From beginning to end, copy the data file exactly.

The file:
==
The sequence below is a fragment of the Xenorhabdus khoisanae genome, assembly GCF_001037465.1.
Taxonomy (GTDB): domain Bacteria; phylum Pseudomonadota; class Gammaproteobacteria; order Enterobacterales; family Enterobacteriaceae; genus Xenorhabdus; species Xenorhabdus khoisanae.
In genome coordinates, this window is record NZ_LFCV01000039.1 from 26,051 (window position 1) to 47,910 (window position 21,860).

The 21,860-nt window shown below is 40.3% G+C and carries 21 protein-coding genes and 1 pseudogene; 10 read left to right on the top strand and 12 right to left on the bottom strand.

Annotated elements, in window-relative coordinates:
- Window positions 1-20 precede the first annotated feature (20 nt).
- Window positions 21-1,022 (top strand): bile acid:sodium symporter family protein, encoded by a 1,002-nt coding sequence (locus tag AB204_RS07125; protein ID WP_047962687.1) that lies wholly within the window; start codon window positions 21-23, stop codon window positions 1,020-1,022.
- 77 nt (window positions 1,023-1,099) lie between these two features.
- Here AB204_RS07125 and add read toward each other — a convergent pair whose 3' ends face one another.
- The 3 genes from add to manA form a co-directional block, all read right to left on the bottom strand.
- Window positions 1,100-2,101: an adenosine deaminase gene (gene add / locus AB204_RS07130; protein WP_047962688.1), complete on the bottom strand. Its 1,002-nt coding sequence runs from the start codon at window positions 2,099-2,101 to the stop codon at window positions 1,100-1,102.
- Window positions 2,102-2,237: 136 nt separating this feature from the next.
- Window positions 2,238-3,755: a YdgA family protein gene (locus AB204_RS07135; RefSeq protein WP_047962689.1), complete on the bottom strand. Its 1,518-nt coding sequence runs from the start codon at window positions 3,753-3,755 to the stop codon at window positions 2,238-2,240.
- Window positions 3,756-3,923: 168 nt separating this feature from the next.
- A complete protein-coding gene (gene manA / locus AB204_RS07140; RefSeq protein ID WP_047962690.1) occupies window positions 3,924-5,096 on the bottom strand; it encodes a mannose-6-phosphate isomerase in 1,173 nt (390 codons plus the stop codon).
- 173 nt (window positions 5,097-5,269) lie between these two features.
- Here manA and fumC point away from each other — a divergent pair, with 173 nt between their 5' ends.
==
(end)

The sequence below is a fragment of the Xenorhabdus khoisanae genome, assembly GCF_001037465.1.
Taxonomy (GTDB): domain Bacteria; phylum Pseudomonadota; class Gammaproteobacteria; order Enterobacterales; family Enterobacteriaceae; genus Xenorhabdus; species Xenorhabdus khoisanae.
In genome coordinates, this window is record NZ_LFCV01000039.1 from 26,051 (window position 1) to 47,910 (window position 21,860).

The 21,860-nt window shown below is 40.3% G+C and carries 21 protein-coding genes and 1 pseudogene; 10 read left to right on the top strand and 12 right to left on the bottom strand.

Annotated elements, in window-relative coordinates:
- Window positions 1-20 precede the first annotated feature (20 nt).
- Window positions 21-1,022 (top strand): bile acid:sodium symporter family protein, encoded by a 1,002-nt coding sequence (locus tag AB204_RS07125; protein ID WP_047962687.1) that lies wholly within the window; start codon window positions 21-23, stop codon window positions 1,020-1,022.
- 77 nt (window positions 1,023-1,099) lie between these two features.
- Here AB204_RS07125 and add read toward each other — a convergent pair whose 3' ends face one another.
- The 3 genes from add to manA form a co-directional block, all read right to left on the bottom strand.
- Window positions 1,100-2,101: an adenosine deaminase gene (gene add / locus AB204_RS07130; protein WP_047962688.1), complete on the bottom strand. Its 1,002-nt coding sequence runs from the start codon at window positions 2,099-2,101 to the stop codon at window positions 1,100-1,102.
- Window positions 2,102-2,237: 136 nt separating this feature from the next.
- Window positions 2,238-3,755: a YdgA family protein gene (locus AB204_RS07135; RefSeq protein WP_047962689.1), complete on the bottom strand. Its 1,518-nt coding sequence runs from the start codon at window positions 3,753-3,755 to the stop codon at window positions 2,238-2,240.
- Window positions 3,756-3,923: 168 nt separating this feature from the next.
- A complete protein-coding gene (gene manA / locus AB204_RS07140; RefSeq protein ID WP_047962690.1) occupies window positions 3,924-5,096 on the bottom strand; it encodes a mannose-6-phosphate isomerase in 1,173 nt (390 codons plus the stop codon).
- 173 nt (window positions 5,097-5,269) lie between these two features.
- Here manA and fumC point away from each other — a divergent pair, with 173 nt between their 5' ends.